Figure 5 with 2 supplements see all
Atro and Trl bind to the same genomic locations.

(A) The top four hits from MEME-ChIP analysis using all Atro peaks. The top hit is a (GA) repeat, which is the binding motif of Trl. (B) Atro ChIP-seq data overlap with other factors in S2 cells. The y-axis represents the overlap over that expected by chance, where the fraction of the genome covered by each factor is the overlap expected by chance. Only positive values are shown. The Atro values are selected with increasing cut-off, so that fewer but stronger Atro-binding sites are shown along the x-axis. (C) shows the Venn diagram of the overlap of all Atro and Trl ChIP data. All 1377 Atro ChIP peaks were used and Trl ChIP peaks are from Fuda et al. (2015). Genomic coordinates from both data sets were used to construct this diagram.

https://doi.org/10.7554/eLife.23084.014
Figure 6 with 3 supplements see all
Trl and Atro bind to the same loci simultaneously and Trl is required for the expression of en and tkv.

(A) There is an Atro peak that overlaps with Trl peak within the sbb locus (left peak, Atro and Trl Peak in B). There is an Atro peak that does not overlap with Trl about 20 kb upstream of the sbb locus (right peak, Atro Only Peak in B). The red rectangle marks the region used as negative control in B. (B) ChIP-re-ChIP qPCR results. ChIP-re-ChIP samples are labeled as the sequence of antibody used (e.g. IgG, Atro means rabbit IgG ChIP followed by Atro re-ChIP). Negative controls for the ChIP-re-ChIP are any ChIPs with IgG. Atro, Trl ChIP-re-ChIP enriches the Atro and Trl Peak (purple bar) but it does not enrich the Atro only peak (same enrichment as Atro, IgG). Mean Ct value was used to calculate percent input and standard deviation of the Ct values was carried over in calculations and used as error bars. (C) Trl and Atro ChIP peaks coincide at the same loci upstream of en. (D) TrlR85 imaginal disc clones have decreased En levels (arrow, wing disc clone shown here). (E) Trl and Atro ChIP peaks coincide at the tkv locus. (F) TrlR85 wing disc clones have decreased pMad levels (arrow), possibly due to a decrease of tkv expression. All clones are marked by the absence of GFP; all figures have posterior to the left, dorsal up. Scale bars are 50 μm. (G) Model of how Atro and Trl function together to regulate expression of target genes. Trl is required to activate the transcription of its target genes. In the absence of Atro (Left), the target gene will express at a higher level than normal. Atro binds to the same site as Trl either directly or via some unknown cofactors (X?, Right). Atro modulates the expression of its target gene by counteracting Trl; potentially Atro is doing so by recruiting Histone deacetylase 1 (HDAC1) and G9a, a histone methyl transferase. Thus, target genes are expressed at the correct levels.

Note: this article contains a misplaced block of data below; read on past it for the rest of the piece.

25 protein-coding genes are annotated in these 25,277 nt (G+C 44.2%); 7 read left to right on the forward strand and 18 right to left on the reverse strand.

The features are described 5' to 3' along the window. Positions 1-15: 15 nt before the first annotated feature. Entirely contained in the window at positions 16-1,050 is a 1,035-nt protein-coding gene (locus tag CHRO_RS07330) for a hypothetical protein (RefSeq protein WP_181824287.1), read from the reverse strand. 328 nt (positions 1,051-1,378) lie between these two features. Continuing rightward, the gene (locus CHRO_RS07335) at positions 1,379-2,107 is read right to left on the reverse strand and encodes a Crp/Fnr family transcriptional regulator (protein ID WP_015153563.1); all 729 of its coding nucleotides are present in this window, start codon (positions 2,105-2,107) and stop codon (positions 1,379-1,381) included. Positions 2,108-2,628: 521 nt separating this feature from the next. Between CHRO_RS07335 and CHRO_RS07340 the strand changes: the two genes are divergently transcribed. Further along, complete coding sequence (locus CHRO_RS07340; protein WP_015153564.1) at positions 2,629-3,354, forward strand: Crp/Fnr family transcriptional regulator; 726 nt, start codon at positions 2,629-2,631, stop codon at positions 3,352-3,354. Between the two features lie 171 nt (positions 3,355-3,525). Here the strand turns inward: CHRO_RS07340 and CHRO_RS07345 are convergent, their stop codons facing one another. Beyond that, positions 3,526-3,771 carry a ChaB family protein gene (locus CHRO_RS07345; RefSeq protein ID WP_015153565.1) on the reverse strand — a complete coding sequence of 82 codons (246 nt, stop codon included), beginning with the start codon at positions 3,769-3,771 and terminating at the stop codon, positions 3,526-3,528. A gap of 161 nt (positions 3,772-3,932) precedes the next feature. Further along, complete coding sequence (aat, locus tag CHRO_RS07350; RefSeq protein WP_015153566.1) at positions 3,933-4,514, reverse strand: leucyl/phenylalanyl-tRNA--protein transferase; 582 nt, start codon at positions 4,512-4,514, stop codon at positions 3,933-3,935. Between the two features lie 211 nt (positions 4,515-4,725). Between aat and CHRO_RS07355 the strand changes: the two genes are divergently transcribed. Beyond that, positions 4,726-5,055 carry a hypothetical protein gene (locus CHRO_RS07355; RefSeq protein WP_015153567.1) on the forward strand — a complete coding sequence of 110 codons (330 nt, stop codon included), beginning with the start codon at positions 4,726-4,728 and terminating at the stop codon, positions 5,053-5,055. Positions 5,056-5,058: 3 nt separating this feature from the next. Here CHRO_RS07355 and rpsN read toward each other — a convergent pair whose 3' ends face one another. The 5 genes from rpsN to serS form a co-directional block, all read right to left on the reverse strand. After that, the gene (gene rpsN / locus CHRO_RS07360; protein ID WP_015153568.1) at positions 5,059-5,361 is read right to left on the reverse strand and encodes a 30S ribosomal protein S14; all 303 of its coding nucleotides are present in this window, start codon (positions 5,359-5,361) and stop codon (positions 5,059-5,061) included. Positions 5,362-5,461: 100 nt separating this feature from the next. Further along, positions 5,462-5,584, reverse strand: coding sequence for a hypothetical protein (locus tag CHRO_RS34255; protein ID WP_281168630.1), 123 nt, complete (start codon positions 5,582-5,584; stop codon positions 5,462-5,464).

https://doi.org/10.7554/eLife.23084.018

Atro and Trl bind simultaneously and form a complex

The above analyses suggest that Atro and Trl bind to the same sites and may form a protein complex. To determine if Atro and Trl form a protein complex, we performed coimmunoprecipitation (coIP) of Atro and Trl in S2 cells. Although we did not detect an interaction using standard coIP conditions, pretreating lysates with micrococcal nuclease allowed us to coimmunoprecipitate endogenous Trl with endogenous Atro (Figure 5D).